* The neoliberal world, however, leads to utter isolation. As Marx indicates, individual freedom is a ruse, a trick of capital. Individual freedom sets capital, not people free. It degrades individuals, who are used to propagate capital, and become its genital organs.

b. The dictatorship of capital
* Industrial capitalism has mutated into neoliberalism. There has not been the struggle that would lead beyond capitalism, pace Marx; “capitalism can always escape into the fugure precisely because it harbours permanent and inherent contradiction” (5) … so we have entered a post-industrial, immaterial mode of production where we are all auto-exploiting entrepreneurs, master and slave in one; class struggle is now an inner struggle against oneself
* There is no multitude, pace Negri; there are only self-combating entrepreneurs. Therefore the cooperative Multitude will NOT throw off the parasitic Empire. This is a complete illusion.
* We are in a regime of auto-exploitation, so aggression is turned against the self. So the exploited do not rebel, but get depressed. We do not work to satisfy our needs, but those of Capital; it generates needs of its own, which we mistakenly perceive to belong to us. “We are being expelled from the sphere of lived immanence — where life relates to life instead of subjugating itself to external ends.” (7) Capital replaces religion as the transcendent order. In this situation politics becomes the handmaiden of Capital.
* Before God we are all debtors: guilty. But debt, or guilt, destroys freedom. Politicians today say high debt rates limit their freedom. Free from debt, we would truly have to ACT. Do we run up debts so as not to have to … so as not to be free, or responsible?
* Benjamin said capitalism was a religion. He noted that it created guilt but not atonement. People seize on the cult of capitalism not to atone for guilt but to make the guilt universal, he said!

c. The dictatorship of transparency
* Thanks to the Internet we are in this panopticon; this has implications.
* Neoliberalism turns citizens into consumers and politicians into suppliers. The demand for “transparency” from politicians is NOT a political demand, but a consumerist one.
* In the past there was surveillance; now we are actively steered.



Filed under ALFS presentation, Subconference, Theories Bibliography, ULS Presentation

Imagined globalization (reviewed by Dustin Welch García)

Dustin Welch García, Book Review of Imagined Globalization, AmeriQuests 12.1 (2015). Nestor García Canclini. 2014. Imagined Globalization, trans. G. Yúdice. Durham and London: Duke University Press. Pages: 242. Paperback: $24.95 ISBN: 978-0-8223-5461-1

The recent English translation and publication of Nestor García Canclini’s Imagined Globalization, which first appeared in Spanish in 1999, offers a nuanced examination of globalization that is relevant despite its relatively late English-language arrival. Contrasting with mainstream academic views that have focused heavily on the economic processes of globalization, García Canclini utilizes art, culture, literature and audiovisual platforms as imaginative exploratory tools to analyze the evolving relationship between Latin America, the United States and Europe. His book shows that globalization simultaneously is and is not what it claims to be, as its effects are largely limited to the integration of select countries and their elites, while remaining a far off reality for most of the world’s population.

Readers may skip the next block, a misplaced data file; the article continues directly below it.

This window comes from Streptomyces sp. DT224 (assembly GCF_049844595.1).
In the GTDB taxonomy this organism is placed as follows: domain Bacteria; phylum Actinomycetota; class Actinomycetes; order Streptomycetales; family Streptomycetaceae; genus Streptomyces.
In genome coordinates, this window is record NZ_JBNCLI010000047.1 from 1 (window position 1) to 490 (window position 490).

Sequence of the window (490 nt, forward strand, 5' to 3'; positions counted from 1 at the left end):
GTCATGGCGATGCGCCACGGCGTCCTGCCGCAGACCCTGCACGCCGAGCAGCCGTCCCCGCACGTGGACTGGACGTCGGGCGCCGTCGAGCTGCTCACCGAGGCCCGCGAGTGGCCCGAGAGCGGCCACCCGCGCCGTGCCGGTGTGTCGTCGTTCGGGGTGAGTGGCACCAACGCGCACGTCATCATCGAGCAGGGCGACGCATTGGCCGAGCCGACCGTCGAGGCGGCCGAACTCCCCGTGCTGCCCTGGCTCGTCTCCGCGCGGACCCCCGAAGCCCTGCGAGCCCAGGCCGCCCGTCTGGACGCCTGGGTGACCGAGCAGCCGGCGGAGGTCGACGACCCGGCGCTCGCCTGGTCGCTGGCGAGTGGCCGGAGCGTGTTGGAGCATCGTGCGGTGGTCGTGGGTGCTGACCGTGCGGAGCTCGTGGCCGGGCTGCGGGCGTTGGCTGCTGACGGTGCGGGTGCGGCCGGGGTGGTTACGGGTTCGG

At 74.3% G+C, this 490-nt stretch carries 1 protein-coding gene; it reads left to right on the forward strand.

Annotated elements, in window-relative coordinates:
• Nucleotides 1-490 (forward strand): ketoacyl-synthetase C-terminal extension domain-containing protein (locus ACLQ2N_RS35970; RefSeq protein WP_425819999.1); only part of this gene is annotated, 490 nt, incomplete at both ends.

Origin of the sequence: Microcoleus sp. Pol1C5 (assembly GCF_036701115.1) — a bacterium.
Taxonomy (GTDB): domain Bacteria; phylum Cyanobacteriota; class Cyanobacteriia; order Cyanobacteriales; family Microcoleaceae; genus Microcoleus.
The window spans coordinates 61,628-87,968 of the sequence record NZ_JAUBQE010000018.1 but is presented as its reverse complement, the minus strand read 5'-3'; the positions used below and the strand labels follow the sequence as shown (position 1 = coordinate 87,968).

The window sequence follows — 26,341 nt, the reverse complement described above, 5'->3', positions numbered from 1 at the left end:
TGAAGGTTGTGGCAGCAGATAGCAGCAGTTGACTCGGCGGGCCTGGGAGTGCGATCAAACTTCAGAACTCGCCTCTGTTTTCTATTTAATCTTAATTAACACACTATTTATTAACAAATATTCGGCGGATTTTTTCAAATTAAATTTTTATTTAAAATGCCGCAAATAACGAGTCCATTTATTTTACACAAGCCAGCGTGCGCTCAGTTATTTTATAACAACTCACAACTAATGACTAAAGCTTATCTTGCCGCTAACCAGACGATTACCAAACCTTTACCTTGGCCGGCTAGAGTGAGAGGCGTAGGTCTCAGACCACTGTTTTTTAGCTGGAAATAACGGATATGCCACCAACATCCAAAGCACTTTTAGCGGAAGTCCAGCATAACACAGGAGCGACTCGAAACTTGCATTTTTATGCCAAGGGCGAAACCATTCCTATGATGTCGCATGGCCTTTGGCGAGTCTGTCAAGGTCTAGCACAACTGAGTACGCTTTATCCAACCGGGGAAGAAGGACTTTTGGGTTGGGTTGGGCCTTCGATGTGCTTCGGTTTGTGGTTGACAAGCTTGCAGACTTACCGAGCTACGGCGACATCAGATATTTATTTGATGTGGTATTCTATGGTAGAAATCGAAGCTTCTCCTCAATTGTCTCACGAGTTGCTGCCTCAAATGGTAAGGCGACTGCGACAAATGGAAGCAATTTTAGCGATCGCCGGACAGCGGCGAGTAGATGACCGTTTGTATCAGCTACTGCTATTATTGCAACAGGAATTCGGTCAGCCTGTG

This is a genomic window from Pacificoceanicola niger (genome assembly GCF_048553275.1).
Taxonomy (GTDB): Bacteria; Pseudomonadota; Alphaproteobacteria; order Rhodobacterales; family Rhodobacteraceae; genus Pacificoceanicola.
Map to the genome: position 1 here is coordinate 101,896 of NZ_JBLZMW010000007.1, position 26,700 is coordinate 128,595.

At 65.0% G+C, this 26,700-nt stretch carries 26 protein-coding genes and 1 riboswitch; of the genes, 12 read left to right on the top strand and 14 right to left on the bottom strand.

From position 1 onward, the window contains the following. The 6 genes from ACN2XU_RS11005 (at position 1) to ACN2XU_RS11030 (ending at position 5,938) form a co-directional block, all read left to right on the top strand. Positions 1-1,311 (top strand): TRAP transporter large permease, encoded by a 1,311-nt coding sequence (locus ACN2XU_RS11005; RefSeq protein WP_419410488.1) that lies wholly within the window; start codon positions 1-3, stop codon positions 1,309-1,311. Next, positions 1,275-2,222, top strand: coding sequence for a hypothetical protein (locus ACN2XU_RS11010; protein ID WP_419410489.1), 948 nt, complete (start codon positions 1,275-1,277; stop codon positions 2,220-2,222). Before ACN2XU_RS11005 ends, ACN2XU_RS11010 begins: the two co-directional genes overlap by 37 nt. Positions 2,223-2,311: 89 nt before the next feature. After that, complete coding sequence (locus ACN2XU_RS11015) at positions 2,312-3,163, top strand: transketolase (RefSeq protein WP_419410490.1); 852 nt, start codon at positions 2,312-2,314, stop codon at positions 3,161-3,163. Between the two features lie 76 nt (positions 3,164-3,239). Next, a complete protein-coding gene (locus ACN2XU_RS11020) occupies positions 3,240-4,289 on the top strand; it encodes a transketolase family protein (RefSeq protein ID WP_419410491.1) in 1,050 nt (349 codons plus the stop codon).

The introduction by George Yúdice places García Canclini’s work in intellectual and literary context; Yúdice cues the reader in on García Canclini’s background as a philosopher and anthropologist, as well as his socioeconomically oriented approach to literature, art and audiovisual media, which provides rationale for the author’s use of narrative and metaphor in this work. The author’s footnotes all through the book are helpful in updating the reader on the important changes that have occurred since the book was first published.

García Canclini goes to great lengths throughout his book to illustrate how the notion of a bright economic future brought about by globalization, as it is frequently understood, is precarious and fails to account for the importance of how cultural products and language imbue meaning and continuity into the social relations we hold dearly. In doing so, the author repeatedly rejects the tension between the ‘defense of identity’ and ‘globalization,’ but rather asserts that we must to learn the benefits of understanding of how we can act and be in relation to other groups, engage with heterogeneity, inequality and difference. The author describes globalization in a way that recognizes its structurally fragmented nature and the inherent difficulty in offering a unified explanation of a multi-dimensional process, saying that it is “…a collection of processes of homogenization and, at the same time, an articulated fragmentation of the world that reorders differences and inequalities without eradicating them” (25). He urges the reader to consider that globalization should not merely be seen as a series of economic operations and faceless transactions, but to see the fundamentally human foundation in this process and also, to recognize the “dramatic rifts endured by people who do not live where they are born” (41).